Global catastrophes—events that wipe out at least 10% of the world population—obviously don't happen very often. But they have happened in the past; the plague in the 14th century, for example, killed as much as 17% of the global population. More recently, the Spanish flu in 1918 killed between 50 to 100 million people—not quite an official catastrophe by this definition, but still as much as 5% of the people in the world.
That was before modern medicine. Today, though, we face even more potential risks. A new report, Global Catastrophic Risk 2016, outlines exactly what might go wrong—and what we might do to prevent it.
Despite medical advances, pandemics like the plague or the flu are still a risk. If the H5N1 bird flu became easily transmissible between humans, by some estimates, it could kill as many as 1.7 billion people. Right now, it doesn't easily spread. But two recent scientific papers showed how to make a version that could be more transmissible. As new gene editing techniques such as CRISPR make it simpler and cheaper to change organisms, there's more of a risk of accidental release of lethal diseases from labs, or intentional release by terrorists.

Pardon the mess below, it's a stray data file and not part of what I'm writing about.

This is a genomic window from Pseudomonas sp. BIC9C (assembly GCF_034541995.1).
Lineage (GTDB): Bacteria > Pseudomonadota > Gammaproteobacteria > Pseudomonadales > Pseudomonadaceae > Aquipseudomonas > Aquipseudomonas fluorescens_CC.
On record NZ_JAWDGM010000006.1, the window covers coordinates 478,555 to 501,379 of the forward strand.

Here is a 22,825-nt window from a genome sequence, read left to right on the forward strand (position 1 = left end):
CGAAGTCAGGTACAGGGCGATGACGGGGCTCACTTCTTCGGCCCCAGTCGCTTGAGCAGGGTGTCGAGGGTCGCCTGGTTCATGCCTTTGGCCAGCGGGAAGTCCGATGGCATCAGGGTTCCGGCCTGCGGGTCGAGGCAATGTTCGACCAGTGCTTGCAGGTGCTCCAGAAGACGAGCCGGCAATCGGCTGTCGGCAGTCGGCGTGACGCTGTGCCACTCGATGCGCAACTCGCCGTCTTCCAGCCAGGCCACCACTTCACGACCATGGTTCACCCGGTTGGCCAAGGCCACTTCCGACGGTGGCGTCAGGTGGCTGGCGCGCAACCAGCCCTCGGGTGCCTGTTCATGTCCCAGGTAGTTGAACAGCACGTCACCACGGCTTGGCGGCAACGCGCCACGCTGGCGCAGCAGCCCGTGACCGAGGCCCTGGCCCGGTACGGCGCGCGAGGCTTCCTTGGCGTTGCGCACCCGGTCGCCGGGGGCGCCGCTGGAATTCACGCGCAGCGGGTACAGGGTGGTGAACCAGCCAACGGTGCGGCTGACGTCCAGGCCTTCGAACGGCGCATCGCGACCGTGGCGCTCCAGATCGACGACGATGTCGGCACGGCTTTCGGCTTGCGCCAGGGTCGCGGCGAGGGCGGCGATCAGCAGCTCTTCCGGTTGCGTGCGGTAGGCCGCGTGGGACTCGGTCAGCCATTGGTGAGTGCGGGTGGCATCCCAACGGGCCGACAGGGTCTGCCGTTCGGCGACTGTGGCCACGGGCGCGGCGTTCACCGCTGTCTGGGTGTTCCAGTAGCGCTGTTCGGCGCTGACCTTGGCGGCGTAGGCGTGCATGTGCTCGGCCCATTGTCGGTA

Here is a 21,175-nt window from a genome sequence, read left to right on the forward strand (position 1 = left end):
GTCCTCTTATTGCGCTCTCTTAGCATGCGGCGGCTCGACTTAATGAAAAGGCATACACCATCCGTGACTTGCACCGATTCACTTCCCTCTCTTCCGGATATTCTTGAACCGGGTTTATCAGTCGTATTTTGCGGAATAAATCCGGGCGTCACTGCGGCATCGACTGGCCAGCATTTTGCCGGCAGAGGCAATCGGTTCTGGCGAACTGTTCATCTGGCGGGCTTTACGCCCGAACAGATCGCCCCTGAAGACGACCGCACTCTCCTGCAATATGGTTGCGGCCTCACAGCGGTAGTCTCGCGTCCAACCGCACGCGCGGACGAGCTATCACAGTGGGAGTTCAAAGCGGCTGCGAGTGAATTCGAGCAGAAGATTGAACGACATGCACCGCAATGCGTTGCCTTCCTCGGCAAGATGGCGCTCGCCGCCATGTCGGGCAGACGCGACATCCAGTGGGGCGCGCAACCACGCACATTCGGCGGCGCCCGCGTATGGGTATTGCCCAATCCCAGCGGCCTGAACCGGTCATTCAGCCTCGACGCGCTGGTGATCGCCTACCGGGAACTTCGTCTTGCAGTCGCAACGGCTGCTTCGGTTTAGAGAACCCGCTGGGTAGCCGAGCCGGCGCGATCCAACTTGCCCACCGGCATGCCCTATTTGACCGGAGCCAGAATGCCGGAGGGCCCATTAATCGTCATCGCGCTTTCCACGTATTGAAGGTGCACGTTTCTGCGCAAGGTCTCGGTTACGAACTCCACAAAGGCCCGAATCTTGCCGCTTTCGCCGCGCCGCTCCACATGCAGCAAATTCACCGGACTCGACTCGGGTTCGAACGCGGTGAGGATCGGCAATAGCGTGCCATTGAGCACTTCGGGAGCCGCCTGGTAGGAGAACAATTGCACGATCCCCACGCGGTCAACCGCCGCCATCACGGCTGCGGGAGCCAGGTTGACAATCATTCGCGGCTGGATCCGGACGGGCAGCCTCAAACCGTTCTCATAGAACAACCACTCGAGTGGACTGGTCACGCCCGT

Natural pandemics are also still a risk; flu pandemics happen relatively frequently (though none have been at the scale of "catastrophe," so far, they've occurred 10 times in the last 300 years). It's possible that a disease as transmissible as some types of the flu, but as lethal as Ebola, could emerge, and spread around the world as people travel.
Nuclear war is also still a risk, though there are far fewer warheads around now (9,920, as of 2014) than there were a few decades ago. This isn't just a movie scenario. On multiple occasions in the past, we've come close to nuclear war: In 1995, Russian systems read a Norwegian weather rocket as a nuclear attack, and Yeltsin had launch codes ready.
In addition to killing millions of people, the smoke from bombs could block sunlight and end food production for years. The most likely intentional nuclear war right now might be between India and Pakistan. By some pessimistic estimates, the nuclear winter that would follow a hypothetical conflict between those two countries could starve 1 billion people.
There are other, less likely natural risks. A super volcano that erupted in Indonesia 70,000 years ago seems to have caused mass extinction as clouds of dust and sulphates blocked out light and killed plants. It's possible that this type of eruption may happen every 30,000 to 50,000 years. Asteroids and comets could also potentially kill 10% of the global population—or, if the asteroid was larger than 1.5 kilometers, the entire world. The risk is fairly small, though: a 1 in 1,250 chance of impact in a 100-year period.